How to structure and write a Thematic Literature Review
In the previous article, you looked at how the literature review, wherever it is found, whether in the introduction or in a separate section, might be organised chronologically. Perhaps a more common way to organise the literature review is to group the literature as you see it – that is, to organise and discuss the literature by theme.
Advantages of doing a thematic literature review
- Taking a thematic approach from an early point in your research allows you to see how much literature you have identified for each issue. You can then assess how much more you might need to read.
- Grouping your literature thematically can help determine the following aspects of your literature review:
- Taking this evaluative approach allows you more space to assert your own voice and authority, and to engage more intimately with the literature from the beginning. You’ll get to take a more active role in identifying the connections between existing studies and research on your topic.
- By building connections between themes to your research project, you’ll help your reader gain a better, broader overview of the relevant literature.
Deciding on a thematic literature review
One way to do decide going thematic with your literature review is to categorise your bibliography at an early stage into groups, each of which deals with a particular issue in a similar way.
- So, you might look at a topic by discipline, by epistemology, by theoretical approach or argument or by methodology.
- Alternatively, you might look at the topic by issue or by level (e.g. selecting literature that focuses on individuals at a local / institutional level, rather than national or international).
Note: There are innumerable ways of viewing the literature from a thematic standpoint and there is no one correct method to write or structure a thematic literature review. It is more important to consider what approaches would be more useful to your research project and what would help you to best address your research questions/hypotheses.
Structuring and writing a thematic literature review
Here are some points to keep in mind when organising and writing your literature review thematically.
A. Beginning the review
Reviewing the literature thematically by groups offers you a flexible starting point. Where you begin can impact how you present the rest of the literature.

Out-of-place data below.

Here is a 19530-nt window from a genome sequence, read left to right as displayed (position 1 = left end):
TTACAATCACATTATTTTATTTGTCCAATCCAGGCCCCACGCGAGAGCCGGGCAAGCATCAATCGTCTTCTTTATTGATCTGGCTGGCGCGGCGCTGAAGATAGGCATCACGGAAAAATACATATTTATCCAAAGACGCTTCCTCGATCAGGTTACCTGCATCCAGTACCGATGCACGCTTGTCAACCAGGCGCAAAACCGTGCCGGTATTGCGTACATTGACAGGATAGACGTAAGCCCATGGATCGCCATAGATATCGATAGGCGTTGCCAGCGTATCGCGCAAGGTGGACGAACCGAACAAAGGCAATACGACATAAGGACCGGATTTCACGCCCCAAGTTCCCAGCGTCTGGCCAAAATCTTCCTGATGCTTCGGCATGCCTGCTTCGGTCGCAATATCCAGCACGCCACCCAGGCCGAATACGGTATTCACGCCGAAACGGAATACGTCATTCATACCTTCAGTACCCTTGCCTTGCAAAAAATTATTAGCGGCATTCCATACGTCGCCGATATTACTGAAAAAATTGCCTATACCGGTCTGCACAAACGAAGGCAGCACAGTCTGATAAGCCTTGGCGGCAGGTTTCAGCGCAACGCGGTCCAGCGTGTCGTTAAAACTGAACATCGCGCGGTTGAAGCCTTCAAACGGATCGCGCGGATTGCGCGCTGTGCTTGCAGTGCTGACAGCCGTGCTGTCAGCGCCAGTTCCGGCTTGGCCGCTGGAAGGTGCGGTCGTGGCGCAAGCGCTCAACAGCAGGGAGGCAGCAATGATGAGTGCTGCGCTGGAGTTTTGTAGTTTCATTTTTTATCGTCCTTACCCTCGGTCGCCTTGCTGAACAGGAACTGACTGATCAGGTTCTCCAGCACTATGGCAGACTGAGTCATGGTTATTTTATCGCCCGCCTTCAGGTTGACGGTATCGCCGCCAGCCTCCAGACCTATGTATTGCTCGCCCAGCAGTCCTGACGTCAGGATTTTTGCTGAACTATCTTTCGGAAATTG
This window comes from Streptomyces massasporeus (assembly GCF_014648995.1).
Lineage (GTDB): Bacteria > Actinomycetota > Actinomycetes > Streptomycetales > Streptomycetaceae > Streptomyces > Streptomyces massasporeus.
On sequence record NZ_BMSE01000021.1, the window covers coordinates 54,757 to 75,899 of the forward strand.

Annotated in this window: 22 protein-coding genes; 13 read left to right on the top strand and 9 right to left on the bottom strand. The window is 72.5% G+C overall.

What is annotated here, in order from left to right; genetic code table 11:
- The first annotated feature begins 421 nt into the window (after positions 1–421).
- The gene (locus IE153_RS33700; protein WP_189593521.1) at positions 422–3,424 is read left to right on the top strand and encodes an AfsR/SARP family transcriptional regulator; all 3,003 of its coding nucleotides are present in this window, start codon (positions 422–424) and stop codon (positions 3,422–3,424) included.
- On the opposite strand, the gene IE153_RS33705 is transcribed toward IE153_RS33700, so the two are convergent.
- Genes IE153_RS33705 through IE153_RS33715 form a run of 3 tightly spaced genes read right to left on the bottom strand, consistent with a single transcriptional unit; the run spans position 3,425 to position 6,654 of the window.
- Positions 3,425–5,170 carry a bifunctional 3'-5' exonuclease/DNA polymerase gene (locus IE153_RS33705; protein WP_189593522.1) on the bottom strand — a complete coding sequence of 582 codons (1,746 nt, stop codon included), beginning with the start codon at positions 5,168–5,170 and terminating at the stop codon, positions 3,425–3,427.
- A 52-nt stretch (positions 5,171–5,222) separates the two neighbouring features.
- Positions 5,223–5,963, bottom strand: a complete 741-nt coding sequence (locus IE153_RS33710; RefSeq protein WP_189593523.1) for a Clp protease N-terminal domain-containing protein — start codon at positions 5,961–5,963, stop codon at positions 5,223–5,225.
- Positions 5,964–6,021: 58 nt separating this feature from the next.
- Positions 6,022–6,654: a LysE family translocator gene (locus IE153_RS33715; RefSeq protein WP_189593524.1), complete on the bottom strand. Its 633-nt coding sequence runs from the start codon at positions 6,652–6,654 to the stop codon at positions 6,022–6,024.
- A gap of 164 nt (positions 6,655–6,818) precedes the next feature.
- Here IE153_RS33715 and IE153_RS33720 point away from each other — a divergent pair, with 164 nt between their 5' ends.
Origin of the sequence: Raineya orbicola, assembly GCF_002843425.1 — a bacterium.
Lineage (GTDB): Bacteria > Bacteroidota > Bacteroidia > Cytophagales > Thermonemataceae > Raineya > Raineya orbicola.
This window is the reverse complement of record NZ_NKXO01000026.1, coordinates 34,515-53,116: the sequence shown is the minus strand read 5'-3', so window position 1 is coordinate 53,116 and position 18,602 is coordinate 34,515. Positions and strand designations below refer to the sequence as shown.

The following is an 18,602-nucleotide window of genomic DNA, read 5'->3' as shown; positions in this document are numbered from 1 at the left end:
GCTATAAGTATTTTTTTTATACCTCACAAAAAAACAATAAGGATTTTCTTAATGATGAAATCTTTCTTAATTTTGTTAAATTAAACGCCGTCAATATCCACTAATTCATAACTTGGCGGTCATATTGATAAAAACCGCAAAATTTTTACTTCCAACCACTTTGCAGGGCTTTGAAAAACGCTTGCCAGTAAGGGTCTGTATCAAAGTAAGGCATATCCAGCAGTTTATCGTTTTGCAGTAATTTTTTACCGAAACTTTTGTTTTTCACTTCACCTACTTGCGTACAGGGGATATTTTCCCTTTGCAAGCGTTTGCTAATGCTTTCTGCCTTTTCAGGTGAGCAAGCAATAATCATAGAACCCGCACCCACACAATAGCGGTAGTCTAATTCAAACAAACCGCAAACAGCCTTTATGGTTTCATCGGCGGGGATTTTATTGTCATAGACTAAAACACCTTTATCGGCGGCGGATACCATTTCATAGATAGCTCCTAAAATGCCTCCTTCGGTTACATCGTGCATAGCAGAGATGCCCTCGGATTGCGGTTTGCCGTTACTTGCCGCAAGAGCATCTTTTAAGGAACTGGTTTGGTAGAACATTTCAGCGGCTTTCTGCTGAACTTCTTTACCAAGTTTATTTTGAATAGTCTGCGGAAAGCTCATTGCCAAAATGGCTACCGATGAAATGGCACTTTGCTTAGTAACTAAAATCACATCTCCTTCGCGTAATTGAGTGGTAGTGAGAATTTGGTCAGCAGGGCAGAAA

B. Being evaluative
The thematic approach allows you to identify the strengths and weaknesses of a theme within your specific research. This means that it may be less descriptive than taking a more chronological approach, and would likely be more evaluative or analytical.
C. Establishing your credentials
This review is an important element in establishing your academic credentials, especially at the PhD level. In journal articles, though, you need to keep it as concise as possible, and be selective in choosing the most relevant and appropriate literature to contextualise your specific research.
D. Ending the review
You will probably want to end with the literature closest to your research. The last part may need to go into greater detail if it covers the literature that is the most relevant to your own topic.
Thematic literature review: Example
Below is the first section to an article which clearly breaks up the first part of the literature review into three broad themes (structure, social construction and historical evolution), providing the most prominent names associated with each one. (Note the highlighted text.)
Over the last 20 years, a large number of studies on academic writing have been devoted to the research article, in particular, its structure, social construction and historical evolution. A number of these studies have concerned themselves with the overall organization of various parts of the research article, such as the introduction (e.g. Swales, 1981, Swales, 1990, Swales and Najjar, 1987), the results sections (Brett, 1994, Thompson, 1993), discussions (Hopkins & Dudley-Evans, 1988) and even the abstracts that accompany the research articles (Salager-Meyer, 1990, Salager-Meyer, 1992). Various lexico-grammatical features of the research article (RA) have also been explored, ranging from tense choice to citation practices. Beyond the textual structure of this genre, research has also focused on the historical development of the research article (Bazerman, 1988, Atkinson, 1993, Salager-Meyer, 1999, Vande Kopple, 1998) and the social construction of this genre (Myers, 1990).
Read previous (second) in series: How to structure and write a Chronological Literature Review
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